Aug 29, 2010
By Bruce Nolan
With prayers and the solemn tolling of bells, but also with second-line parades and the drumming of Mardi Gras Indians, New Orleanians throughout the region on Sunday took stock of their rebuilt lives in the five years since the worst event in the region’s history, and promised each other to keep the recovery going.
Observances of the fifth anniversary of Hurricane Katrina and its levee failures entailed a complicated day-long inventory conducted as a light, steady rain drenched the landscape. The day was filled with equal parts gratitude, mourning, frustration and hope in the face of a mammoth rebuilding job started but not yet complete.
“We are not rebuilding the city that was; we are rebuilding the city that is to be,” Mayor Mitch Landrieu told the audience at the city’s official event at the Mahalia Jackson Theater for the Performing Arts, where the anniversary commemoration turned into a fiercely joyous celebration of New Orleans culture.
It opened with drumming and the arrival of a dozen Mardi Gras Indian chiefs and spy boys in full regalia, with Big Chief Bo Dollis of the Wild Magnolias leading the audience in the traditional “My Indian Red” and other chants.
The explicit message: New Orleans’ cultural heart still beats.
The anniversary drew to New Orleans President Barack Obama and his family as well as actress Sandra Bullock, who helped open a health clinic at Warren Easton Charter High School.
In six hours here, Obama; his wife, Michelle; and their daughters Malia and Sasha ate po-boys at Parkway Bakery & Tavern and visited Maude Smith, who had been rescued by boat from her apartment in the old St. Bernard housing development.
At Xavier University, Obama promised: “My administration is going to stand with you, and fight alongside you, until the job is done, until New Orleans all the way back.”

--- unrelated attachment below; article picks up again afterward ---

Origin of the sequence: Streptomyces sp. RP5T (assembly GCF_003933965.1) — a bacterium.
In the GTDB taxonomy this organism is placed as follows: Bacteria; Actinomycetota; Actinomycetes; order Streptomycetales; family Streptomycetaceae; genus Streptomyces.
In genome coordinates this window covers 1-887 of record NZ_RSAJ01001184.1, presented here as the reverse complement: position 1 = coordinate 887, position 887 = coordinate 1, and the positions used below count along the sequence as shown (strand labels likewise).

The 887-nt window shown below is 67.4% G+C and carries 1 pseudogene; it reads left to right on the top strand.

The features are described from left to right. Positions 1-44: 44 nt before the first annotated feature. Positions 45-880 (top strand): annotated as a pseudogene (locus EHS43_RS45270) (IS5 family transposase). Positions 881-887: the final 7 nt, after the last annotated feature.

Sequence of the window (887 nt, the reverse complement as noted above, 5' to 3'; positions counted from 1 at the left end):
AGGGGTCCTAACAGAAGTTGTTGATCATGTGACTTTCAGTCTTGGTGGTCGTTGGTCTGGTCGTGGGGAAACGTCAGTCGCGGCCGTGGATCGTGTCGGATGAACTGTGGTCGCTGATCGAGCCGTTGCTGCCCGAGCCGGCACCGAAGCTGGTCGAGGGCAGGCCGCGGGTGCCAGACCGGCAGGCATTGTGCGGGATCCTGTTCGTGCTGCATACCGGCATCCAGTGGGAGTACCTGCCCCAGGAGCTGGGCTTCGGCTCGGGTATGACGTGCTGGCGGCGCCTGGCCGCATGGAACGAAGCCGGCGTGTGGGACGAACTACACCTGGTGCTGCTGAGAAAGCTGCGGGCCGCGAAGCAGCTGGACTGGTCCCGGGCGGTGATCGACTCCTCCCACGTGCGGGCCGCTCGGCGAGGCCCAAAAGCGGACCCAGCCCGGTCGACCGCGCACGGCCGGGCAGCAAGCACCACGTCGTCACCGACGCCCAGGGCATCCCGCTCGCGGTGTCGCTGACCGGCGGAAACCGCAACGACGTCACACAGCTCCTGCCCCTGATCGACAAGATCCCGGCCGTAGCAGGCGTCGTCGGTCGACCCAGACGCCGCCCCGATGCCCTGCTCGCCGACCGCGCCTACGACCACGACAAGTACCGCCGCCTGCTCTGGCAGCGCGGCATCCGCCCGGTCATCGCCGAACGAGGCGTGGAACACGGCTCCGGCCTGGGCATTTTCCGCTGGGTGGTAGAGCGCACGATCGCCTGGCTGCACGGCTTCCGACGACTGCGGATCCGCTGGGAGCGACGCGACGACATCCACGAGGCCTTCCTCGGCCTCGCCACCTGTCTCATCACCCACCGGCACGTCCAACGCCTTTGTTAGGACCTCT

Later, in Metairie, Gov. Bobby Jindal told more than 1,000 people at Celebration Church that “sometimes it takes a tragedy like Katrina to remind you of what’s really important — to treasure the people in our lives, to make the most of our time on this earth.”
Looking back to those days following the storm, Jindal said, “It’d be easy to tell you story after story of red tape and bureaucracy and heartache and incompetence that made the made the natural disaster even worse. I think it’s better to focus on the heroes — the first responders, the churches and others that did such an amazing job.”
The fifth anniversary was marked differently than earlier ones — especially the 2006 observance, in which the dominant note remained a sense of stunned grief.
In St. Bernard Parish, for instance, residents at Shell Beach cast a wreath onto the waters of the Mississippi River-Gulf Outlet, which five years ago shotgunned a wall of water into the parish and the Lower 9th Ward, destroying everything in its path.
But after five years of hard work, that ceremony saw more than loss. Pastor Ben Alderman of Harvest Time Ministries noted the unity that Katrina forged in hardship.
“We have unity here in our parish. That’s what makes us so proud and so powerful, that we can love one another, we can go through these storms, we can go through that oil slick, we can go through things that come upon us.”